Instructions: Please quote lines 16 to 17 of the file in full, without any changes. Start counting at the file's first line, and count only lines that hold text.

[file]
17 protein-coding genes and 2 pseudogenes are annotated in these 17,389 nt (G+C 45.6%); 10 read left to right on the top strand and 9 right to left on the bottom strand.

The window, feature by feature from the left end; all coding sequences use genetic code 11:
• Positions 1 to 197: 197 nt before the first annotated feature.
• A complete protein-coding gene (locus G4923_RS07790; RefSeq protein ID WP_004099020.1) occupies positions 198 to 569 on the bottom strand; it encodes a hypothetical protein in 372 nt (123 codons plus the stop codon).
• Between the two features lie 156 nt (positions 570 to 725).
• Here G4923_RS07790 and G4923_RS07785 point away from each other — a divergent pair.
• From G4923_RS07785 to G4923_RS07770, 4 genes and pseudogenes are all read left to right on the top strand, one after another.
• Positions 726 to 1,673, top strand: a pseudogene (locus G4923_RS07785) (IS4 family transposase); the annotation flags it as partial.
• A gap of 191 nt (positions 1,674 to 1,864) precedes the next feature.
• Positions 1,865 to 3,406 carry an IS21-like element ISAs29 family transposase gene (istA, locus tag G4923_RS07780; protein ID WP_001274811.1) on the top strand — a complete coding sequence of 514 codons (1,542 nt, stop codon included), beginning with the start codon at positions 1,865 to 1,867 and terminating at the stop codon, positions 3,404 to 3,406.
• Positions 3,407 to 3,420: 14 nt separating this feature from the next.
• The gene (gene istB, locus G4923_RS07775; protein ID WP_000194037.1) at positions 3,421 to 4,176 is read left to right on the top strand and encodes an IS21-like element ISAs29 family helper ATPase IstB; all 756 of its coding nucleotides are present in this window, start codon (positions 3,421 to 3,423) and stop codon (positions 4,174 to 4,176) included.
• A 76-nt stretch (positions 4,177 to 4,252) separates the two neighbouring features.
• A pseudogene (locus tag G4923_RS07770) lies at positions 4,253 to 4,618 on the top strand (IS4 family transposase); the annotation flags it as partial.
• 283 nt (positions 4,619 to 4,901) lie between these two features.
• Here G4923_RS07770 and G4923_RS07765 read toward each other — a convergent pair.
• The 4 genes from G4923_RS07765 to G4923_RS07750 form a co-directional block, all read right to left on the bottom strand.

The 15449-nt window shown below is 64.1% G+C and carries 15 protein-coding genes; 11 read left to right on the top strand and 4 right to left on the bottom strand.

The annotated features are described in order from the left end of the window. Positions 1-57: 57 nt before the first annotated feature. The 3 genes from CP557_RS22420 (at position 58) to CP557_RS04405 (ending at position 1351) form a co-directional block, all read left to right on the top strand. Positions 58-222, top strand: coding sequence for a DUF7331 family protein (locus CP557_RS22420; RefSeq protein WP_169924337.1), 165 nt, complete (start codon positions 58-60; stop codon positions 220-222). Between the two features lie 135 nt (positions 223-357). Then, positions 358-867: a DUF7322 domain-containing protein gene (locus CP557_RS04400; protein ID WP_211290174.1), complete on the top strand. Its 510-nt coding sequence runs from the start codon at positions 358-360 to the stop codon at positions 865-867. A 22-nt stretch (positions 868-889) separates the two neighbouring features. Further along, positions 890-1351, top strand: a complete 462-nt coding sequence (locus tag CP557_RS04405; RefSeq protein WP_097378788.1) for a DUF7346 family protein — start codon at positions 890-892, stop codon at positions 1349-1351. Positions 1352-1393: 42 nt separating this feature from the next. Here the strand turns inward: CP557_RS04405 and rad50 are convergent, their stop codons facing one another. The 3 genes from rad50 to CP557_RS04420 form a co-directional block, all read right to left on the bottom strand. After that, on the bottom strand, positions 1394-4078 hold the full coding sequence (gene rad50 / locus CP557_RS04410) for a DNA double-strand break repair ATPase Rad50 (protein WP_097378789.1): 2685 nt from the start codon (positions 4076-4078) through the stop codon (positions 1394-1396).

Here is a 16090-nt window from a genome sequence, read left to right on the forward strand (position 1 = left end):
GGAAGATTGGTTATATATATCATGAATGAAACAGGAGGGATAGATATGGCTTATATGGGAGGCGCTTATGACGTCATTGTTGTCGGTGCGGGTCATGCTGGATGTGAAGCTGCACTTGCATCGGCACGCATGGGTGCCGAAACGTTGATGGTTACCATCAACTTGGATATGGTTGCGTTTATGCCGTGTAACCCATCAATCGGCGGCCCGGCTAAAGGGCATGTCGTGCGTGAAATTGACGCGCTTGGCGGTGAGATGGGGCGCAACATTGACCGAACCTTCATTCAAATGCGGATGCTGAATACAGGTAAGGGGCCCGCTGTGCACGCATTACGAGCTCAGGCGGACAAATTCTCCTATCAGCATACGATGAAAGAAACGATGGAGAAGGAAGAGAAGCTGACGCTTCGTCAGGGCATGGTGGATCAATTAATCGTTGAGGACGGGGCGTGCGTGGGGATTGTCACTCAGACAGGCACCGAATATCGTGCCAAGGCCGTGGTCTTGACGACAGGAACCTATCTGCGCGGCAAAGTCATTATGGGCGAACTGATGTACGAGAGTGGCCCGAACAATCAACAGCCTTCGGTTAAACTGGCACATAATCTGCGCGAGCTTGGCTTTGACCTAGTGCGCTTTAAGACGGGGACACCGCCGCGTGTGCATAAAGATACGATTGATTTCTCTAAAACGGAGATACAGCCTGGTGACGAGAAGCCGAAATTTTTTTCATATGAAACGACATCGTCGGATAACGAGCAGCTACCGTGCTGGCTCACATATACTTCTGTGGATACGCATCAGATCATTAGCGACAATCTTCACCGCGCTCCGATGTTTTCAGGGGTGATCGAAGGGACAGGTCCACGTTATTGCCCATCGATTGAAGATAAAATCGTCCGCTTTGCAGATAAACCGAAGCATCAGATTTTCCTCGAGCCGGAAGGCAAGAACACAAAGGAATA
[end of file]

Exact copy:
• Here G4923_RS07770 and G4923_RS07765 read toward each other — a convergent pair.
• The 4 genes from G4923_RS07765 to G4923_RS07750 form a co-directional block, all read right to left on the bottom strand.